Most people don’t think too much about their choice of pillow unless they sleep badly or suffer from pain (usually neck or back pain), but the right pillow can make a big impact on your quality of sleep, your health and your well being.
Choosing the right pillow is the first step. There’s no single pillow that’s great for everyone. We are all different shapes and sizes and have different sleeping styles and so need to choose a pillow which is suited to each of us. Trouble is, there’s loads of different pillow types, where do you begin?
Don’t worry, here’s a handy pillow reference guide to help you to narrow down the options, you’ll be sleeping better in no time:
Step 1. What is your sleeping style?
Probably the most important factor in choosing the right pillow. This determines the required pillow support level (thickness) to adequately support your head and align your neck with your spine.
Do you mostly:
- Sleep on your front (you are a tummy sleeper) – Choose a softer pillow (down pillow or a soft, low-fill synthetic pillow)
- Sleep on your back (you are a back sleeper) – Choose a medium thickness pillow (high-fill down pillow, orthopaedic memory foam pillow or medium synthetic pillow)
- Sleep on your side (you are aside sleeper) – Choose a medium-high thickness pillow (high-fill down pillow, memory foam pillow or medium-high density synthetic pillow)
- A mixture of all or some of these (you are a mixed sleeper) – Choose a medium thickness pillow (high-fill down pillow or medium synthetic pillow)
If you are a side sleeper, you should try putting a soft, low-density pillow between your knees (especially for women). You might find this unusual, but it helps to align your upper hip properly, taking the pressure off and making you very comfortable.
Step 2. Do you suffer from allergies?
Most quality down or feather pillows have usually had their fillings processed in order to remove allergy-causing particles (dander), they would also normally feature a highly-containing case to keep everything in. I’m actually allergic to feathers but I don’t have any problems with most good quality down pillows. If you suffer badly from allergies or if you’re not sure then stick with hypo-allergenic synthetic pillow fillings.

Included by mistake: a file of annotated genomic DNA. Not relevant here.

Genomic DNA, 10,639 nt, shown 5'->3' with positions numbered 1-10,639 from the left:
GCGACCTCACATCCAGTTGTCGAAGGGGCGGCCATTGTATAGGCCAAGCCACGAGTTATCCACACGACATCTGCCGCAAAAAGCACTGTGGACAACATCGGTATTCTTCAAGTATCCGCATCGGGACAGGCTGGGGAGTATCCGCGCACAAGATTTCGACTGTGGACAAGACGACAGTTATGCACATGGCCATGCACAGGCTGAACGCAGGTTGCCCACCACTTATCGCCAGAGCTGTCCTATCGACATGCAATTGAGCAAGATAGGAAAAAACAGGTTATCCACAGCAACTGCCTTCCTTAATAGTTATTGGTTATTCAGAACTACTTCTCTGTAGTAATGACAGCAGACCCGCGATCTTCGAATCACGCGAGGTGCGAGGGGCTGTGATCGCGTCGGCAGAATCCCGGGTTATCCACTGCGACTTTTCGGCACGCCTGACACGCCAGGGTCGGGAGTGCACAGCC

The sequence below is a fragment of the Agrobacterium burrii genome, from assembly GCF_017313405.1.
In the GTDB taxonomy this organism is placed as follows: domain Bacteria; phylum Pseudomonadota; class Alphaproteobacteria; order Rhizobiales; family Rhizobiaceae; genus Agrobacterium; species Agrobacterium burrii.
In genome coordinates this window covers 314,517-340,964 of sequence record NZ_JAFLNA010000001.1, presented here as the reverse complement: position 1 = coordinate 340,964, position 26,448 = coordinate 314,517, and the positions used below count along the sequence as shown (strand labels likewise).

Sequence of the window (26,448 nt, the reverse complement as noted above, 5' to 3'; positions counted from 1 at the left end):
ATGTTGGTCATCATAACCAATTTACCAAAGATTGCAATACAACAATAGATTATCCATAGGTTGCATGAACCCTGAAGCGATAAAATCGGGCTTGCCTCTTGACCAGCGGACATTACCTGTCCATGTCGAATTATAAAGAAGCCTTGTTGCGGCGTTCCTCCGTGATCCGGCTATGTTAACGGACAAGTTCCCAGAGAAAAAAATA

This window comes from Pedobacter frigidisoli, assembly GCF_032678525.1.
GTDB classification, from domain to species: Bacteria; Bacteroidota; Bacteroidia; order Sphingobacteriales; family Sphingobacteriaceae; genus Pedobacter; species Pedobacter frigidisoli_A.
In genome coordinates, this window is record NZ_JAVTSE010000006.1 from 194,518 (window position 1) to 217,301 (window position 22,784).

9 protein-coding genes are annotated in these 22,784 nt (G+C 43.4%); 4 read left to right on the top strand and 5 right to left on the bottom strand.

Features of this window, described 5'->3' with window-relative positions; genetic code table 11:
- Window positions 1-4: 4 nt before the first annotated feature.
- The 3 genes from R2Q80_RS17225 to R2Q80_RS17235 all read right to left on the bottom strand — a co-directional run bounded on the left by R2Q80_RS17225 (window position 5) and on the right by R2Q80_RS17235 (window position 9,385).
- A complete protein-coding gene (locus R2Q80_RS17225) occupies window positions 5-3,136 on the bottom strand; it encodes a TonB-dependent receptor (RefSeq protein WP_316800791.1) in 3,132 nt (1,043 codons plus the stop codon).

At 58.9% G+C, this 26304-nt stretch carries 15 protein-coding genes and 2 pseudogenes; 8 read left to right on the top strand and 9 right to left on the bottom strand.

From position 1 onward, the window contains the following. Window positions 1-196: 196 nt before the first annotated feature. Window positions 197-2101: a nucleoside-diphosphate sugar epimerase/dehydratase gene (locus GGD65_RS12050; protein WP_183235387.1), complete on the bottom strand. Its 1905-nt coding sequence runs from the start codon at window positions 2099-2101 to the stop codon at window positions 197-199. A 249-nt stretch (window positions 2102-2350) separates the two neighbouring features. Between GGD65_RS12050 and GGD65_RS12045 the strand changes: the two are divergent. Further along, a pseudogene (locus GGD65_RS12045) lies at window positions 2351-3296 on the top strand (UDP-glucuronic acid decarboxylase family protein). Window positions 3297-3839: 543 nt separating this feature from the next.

Step 3. How much do you want to spend?
We’ve reviewed pillows from £2.50 to £150 each and like most things, you get what you pay for. I love a bargain but will always avoid very cheap pillows because they never last, they loose their support and shape and will reduce your sleep quality. Likewise, at the top end, very expensive pillows are not a lot better than some other pillows at half the price.
Which are you:
- I want to keep costs down (£20 or less) – Go for a well made synthetic pillow from a good brand
- I’m happy to spend a little more if it means a better quality pillow (£20 to £50) – Choose a top-end synthetic pillow, luxurious down pillow or memory foam
- I want the best pillow I can get (£50+) – Choose the best quality and most luxurious down pillow
Step 4. Do you suffer from sleep problems?
Lastly, there’s a wide choice of pillows designed to help people overcome particular sleep problems:
Do any of these affect your quality of sleep:
- Snoring – Consider using an anti-snoring pillow. It can work for some.
- Sleep apnea – There are pillows designed to help relieve sleep apnea symptoms
- Neck pain – There’s a wide range of orthopaedic pillows designed to offer special neck support for neck pain and cervical spondylosis sufferers
- Back pain – Look for a pillow which is specifically designed to help with spine alignment
- Pregnancy – Choose a pillow designed with special support designed for 2nd and 3rd trimester pregnant women